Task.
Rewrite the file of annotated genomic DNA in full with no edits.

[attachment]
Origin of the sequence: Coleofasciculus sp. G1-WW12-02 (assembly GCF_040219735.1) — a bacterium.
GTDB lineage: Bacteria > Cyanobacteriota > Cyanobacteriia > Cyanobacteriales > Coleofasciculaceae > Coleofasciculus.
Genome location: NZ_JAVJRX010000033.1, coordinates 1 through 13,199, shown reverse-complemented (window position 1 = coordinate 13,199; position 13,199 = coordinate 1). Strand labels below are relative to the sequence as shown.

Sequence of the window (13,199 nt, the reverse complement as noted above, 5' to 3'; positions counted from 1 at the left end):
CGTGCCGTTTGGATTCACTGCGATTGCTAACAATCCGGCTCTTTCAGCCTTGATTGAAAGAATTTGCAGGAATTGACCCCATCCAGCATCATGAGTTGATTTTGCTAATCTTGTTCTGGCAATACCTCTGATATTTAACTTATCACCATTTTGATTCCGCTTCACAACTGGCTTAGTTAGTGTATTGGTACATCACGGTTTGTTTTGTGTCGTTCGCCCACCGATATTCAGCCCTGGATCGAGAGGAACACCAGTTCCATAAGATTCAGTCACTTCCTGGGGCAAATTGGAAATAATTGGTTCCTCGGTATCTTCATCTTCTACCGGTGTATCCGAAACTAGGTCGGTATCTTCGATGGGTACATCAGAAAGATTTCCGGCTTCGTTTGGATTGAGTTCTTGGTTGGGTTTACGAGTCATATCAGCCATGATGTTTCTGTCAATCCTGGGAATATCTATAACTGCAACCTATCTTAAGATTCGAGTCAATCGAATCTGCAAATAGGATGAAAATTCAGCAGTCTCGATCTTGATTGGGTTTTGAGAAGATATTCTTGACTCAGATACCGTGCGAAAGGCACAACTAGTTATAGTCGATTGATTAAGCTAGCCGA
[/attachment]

Origin of the sequence: Coleofasciculus sp. G1-WW12-02 (assembly GCF_040219735.1) — a bacterium.
GTDB lineage: Bacteria > Cyanobacteriota > Cyanobacteriia > Cyanobacteriales > Coleofasciculaceae > Coleofasciculus.
Genome location: NZ_JAVJRX010000033.1, coordinates 1 through 13,199, shown reverse-complemented (window position 1 = coordinate 13,199; position 13,199 = coordinate 1). Strand labels below are relative to the sequence as shown.

Sequence of the window (13,199 nt, the reverse complement as noted above, 5' to 3'; positions counted from 1 at the left end):
CGTGCCGTTTGGATTCACTGCGATTGCTAACAATCCGGCTCTTTCAGCCTTGATTGAAAGAATTTGCAGGAATTGACCCCATCCAGCATCATGAGTTGATTTTGCTAATCTTGTTCTGGCAATACCTCTGATATTTAACTTATCACCATTTTGATTCCGCTTCACAACTGGCTTAGTTAGTGTATTGGTACATCACGGTTTGTTTTGTGTCGTTCGCCCACCGATATTCAGCCCTGGATCGAGAGGAACACCAGTTCCATAAGATTCAGTCACTTCCTGGGGCAAATTGGAAATAATTGGTTCCTCGGTATCTTCATCTTCTACCGGTGTATCCGAAACTAGGTCGGTATCTTCGATGGGTACATCAGAAAGATTTCCGGCTTCGTTTGGATTGAGTTCTTGGTTGGGTTTACGAGTCATATCAGCCATGATGTTTCTGTCAATCCTGGGAATATCTATAACTGCAACCTATCTTAAGATTCGAGTCAATCGAATCTGCAAATAGGATGAAAATTCAGCAGTCTCGATCTTGATTGGGTTTTGAGAAGATATTCTTGACTCAGATACCGTGCGAAAGGCACAACTAGTTATAGTCGATTGATTAAGCTAGCCGA